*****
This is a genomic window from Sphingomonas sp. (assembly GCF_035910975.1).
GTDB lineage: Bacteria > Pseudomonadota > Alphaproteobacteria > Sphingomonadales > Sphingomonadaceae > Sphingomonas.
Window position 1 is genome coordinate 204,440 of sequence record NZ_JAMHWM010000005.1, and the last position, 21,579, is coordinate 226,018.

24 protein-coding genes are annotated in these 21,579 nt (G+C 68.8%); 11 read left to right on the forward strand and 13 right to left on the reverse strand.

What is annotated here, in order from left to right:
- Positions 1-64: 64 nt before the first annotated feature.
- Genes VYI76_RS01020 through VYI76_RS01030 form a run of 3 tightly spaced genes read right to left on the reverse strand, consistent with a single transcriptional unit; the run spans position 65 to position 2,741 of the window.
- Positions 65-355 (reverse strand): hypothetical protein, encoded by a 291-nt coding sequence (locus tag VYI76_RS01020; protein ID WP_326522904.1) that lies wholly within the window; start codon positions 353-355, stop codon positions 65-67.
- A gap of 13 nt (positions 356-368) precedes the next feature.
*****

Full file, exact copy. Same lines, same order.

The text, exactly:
This is a genomic window from Sphingomonas sp. (assembly GCF_035910975.1).
GTDB lineage: Bacteria > Pseudomonadota > Alphaproteobacteria > Sphingomonadales > Sphingomonadaceae > Sphingomonas.
Window position 1 is genome coordinate 204,440 of sequence record NZ_JAMHWM010000005.1, and the last position, 21,579, is coordinate 226,018.

24 protein-coding genes are annotated in these 21,579 nt (G+C 68.8%); 11 read left to right on the forward strand and 13 right to left on the reverse strand.

What is annotated here, in order from left to right:
- Positions 1-64: 64 nt before the first annotated feature.
- Genes VYI76_RS01020 through VYI76_RS01030 form a run of 3 tightly spaced genes read right to left on the reverse strand, consistent with a single transcriptional unit; the run spans position 65 to position 2,741 of the window.
- Positions 65-355 (reverse strand): hypothetical protein, encoded by a 291-nt coding sequence (locus tag VYI76_RS01020; protein ID WP_326522904.1) that lies wholly within the window; start codon positions 353-355, stop codon positions 65-67.
- A gap of 13 nt (positions 356-368) precedes the next feature.